The determination of protein surfaces and the detection of binding sites are essential to our understanding of protein-protein interactions. Such binding sites can be characterised as linear and non-linear, the non-linear sites being prevailant. Conventional mapping techniques with arrays of synthetic peptides have limitations with regard to the location of discontinuous or non-linear binding sites of proteins.
We present a structure-based approach to the design of peptide libraries that mimic the whole surface or a particular region of a protein. Neighbouring sequence segments are linked by short spacers to conserve local conformation. To this end, we have developed SUPERFICIAL, a program that uses protein structures as input and generates library proposals consisting of linear and non-linear peptides. This process can be influenced by a graphical user interface at different stages, from the surface computation up to the definition of spatial regions.
Based on 3D structures, SUPERFICIAL may help to negotiate some of the existing limitations, since binding sites consisting of several linear pieces can now be detected.
In order to perform their functions, protein surfaces usually have to interact with each other. However, only accessible parts of a protein can act as binding sites . Since proteins consist of polypeptide chains that fold into complex three-dimensional patterns, binding sites can be divided into two different types: 1. sites that follow the primary amino acid sequence as a continuous or linear interaction site. 2. discontinuous or non-linear binding sites, which are made up of short peptide fragments that are not adjacent in the sequence but are in spatial proximity as a result of folding. Non-linear binding sites predominate in both protein-protein interactions, and in protein binding of small compounds . Their detection is challenging because conventional mapping techniques have limited capabilities [3,4]. The increasing number of structurally-determined proteins often permits a structure-based automated approach to the design of peptide libraries that can mimick particular surface regions. As Atassi et al.  and Lee et al  proposed, spatially neighbouring sequence segments have to be linked by short (peptidic) linkers to conserve local conformation. To facilitate this process, we have integrated the LIP database containing all peptidic fragments derived from the Brookhaven Protein Data Bank (PDB) up to a length of 15 residues . SUPERFICIAL makes it possible to scan a specific part of the protein or the whole protein. Determination of the peptides and selection of the linkers are automated, and substantial peptide libraries can be generated.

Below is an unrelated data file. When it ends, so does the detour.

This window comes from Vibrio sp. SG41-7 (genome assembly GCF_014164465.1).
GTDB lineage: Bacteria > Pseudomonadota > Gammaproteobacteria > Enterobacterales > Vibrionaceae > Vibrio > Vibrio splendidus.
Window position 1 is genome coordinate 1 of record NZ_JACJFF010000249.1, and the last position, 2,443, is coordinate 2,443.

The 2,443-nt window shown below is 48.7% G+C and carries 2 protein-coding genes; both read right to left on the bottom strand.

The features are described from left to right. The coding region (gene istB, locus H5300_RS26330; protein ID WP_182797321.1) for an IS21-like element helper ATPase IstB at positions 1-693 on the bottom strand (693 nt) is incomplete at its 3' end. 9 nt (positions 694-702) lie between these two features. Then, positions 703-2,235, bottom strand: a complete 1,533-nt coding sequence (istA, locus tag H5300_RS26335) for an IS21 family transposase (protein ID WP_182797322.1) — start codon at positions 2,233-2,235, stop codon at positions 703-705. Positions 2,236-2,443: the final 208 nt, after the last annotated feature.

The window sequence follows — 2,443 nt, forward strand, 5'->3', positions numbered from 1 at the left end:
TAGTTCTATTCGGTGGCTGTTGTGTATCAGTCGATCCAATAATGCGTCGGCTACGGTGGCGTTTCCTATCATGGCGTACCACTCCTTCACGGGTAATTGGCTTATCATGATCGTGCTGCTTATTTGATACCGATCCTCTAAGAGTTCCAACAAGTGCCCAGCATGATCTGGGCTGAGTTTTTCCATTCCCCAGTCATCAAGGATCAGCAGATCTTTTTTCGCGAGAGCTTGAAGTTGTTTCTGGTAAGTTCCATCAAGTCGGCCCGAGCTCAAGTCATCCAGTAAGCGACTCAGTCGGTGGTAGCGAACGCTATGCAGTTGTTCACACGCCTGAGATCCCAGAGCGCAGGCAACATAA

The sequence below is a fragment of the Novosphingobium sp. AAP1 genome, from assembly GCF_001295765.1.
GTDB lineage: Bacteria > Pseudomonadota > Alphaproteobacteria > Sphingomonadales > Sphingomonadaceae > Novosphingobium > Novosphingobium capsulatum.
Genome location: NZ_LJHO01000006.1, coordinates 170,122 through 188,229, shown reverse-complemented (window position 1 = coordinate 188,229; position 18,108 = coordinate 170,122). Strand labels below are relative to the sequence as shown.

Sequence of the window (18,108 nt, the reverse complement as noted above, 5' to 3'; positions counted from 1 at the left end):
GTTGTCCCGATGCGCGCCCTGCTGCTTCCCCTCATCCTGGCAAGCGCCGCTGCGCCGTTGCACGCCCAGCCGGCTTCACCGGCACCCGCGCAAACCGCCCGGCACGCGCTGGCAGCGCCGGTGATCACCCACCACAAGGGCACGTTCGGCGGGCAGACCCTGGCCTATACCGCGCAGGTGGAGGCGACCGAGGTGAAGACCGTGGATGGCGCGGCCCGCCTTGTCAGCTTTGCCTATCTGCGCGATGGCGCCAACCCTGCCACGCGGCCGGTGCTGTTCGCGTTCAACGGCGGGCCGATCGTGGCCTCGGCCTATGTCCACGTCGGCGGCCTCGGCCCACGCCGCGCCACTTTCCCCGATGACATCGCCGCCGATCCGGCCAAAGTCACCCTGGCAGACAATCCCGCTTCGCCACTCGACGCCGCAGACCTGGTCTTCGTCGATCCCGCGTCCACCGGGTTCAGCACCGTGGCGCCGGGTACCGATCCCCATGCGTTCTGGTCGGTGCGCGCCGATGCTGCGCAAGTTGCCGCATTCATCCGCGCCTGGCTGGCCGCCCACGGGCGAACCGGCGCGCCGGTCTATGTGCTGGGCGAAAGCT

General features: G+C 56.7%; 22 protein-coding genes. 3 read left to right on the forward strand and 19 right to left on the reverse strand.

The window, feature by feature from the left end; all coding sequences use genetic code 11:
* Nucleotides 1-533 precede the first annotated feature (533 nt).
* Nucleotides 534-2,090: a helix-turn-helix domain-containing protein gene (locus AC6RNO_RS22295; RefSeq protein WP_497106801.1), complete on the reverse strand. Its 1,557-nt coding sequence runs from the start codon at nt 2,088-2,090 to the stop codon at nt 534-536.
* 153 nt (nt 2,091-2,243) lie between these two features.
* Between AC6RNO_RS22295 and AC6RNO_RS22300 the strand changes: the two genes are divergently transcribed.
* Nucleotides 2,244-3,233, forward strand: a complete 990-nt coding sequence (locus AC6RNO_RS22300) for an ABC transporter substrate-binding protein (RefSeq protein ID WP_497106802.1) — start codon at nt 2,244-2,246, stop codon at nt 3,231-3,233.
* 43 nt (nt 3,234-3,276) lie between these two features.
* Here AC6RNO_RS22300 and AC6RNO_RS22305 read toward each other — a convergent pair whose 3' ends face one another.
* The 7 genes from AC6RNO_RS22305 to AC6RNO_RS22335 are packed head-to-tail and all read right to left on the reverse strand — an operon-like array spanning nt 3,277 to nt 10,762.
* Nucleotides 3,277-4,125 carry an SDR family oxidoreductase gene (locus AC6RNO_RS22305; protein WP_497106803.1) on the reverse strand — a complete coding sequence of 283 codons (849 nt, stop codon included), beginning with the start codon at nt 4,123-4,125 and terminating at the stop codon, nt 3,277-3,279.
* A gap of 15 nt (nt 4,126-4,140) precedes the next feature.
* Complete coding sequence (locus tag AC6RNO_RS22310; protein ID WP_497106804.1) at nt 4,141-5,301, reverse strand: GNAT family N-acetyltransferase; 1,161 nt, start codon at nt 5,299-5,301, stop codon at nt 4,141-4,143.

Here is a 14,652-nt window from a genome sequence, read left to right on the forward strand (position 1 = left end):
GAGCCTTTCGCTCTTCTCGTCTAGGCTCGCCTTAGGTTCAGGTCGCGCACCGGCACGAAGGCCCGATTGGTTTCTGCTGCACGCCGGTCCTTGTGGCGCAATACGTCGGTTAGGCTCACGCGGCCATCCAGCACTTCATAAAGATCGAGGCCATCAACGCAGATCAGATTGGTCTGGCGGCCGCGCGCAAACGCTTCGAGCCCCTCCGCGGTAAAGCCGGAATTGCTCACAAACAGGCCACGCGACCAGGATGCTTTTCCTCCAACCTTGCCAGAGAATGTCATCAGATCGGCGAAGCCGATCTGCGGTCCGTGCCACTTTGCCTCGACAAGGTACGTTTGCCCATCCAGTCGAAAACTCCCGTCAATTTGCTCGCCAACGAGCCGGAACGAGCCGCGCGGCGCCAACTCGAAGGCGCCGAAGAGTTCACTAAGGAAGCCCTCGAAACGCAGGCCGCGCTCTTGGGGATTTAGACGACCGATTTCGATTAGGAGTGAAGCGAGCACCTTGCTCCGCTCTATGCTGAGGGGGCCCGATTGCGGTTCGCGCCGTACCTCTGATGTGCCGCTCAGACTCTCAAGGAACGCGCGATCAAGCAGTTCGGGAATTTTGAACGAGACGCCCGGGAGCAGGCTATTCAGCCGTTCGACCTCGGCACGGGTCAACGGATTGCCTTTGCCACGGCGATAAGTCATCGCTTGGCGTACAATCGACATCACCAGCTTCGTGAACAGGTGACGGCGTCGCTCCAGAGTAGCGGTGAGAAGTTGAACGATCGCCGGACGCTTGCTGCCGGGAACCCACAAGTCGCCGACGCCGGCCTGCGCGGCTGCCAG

The program was implemented in Delphi and is designed for versions of Windows 98 upwards.
Three problems have to be solved:
1. Determination of those parts of the protein surface that provide the basis of the peptide library.
2. Localisation of those peptides that are neighboured in space (but not in sequence) and form a potential non-linear binding site.
3. Detection of linkers to connect the spatially neighbouring peptides in consideration of the local conformation.
Determination of the surface segments
At first, the library should contain only peptides that mimic the surface of the protein, or of the selected protein chain. Therefore, the peptides themselves should consist mainly of amino acids that are solvent-accessible. In general, there are several possibilities of defining an amino acid as surface-exposed. One can estimate the proportion of the surface area of an amino acid that is accessible to water  and set a threshold for this value. The threshold, however, can be varied for each type of amino acid. Since the packing of protein structures differs depending on the size, degree of polymerisation, and origin of the structure (NMR, crystal or a model), there is no threshold matching all kinds of structures.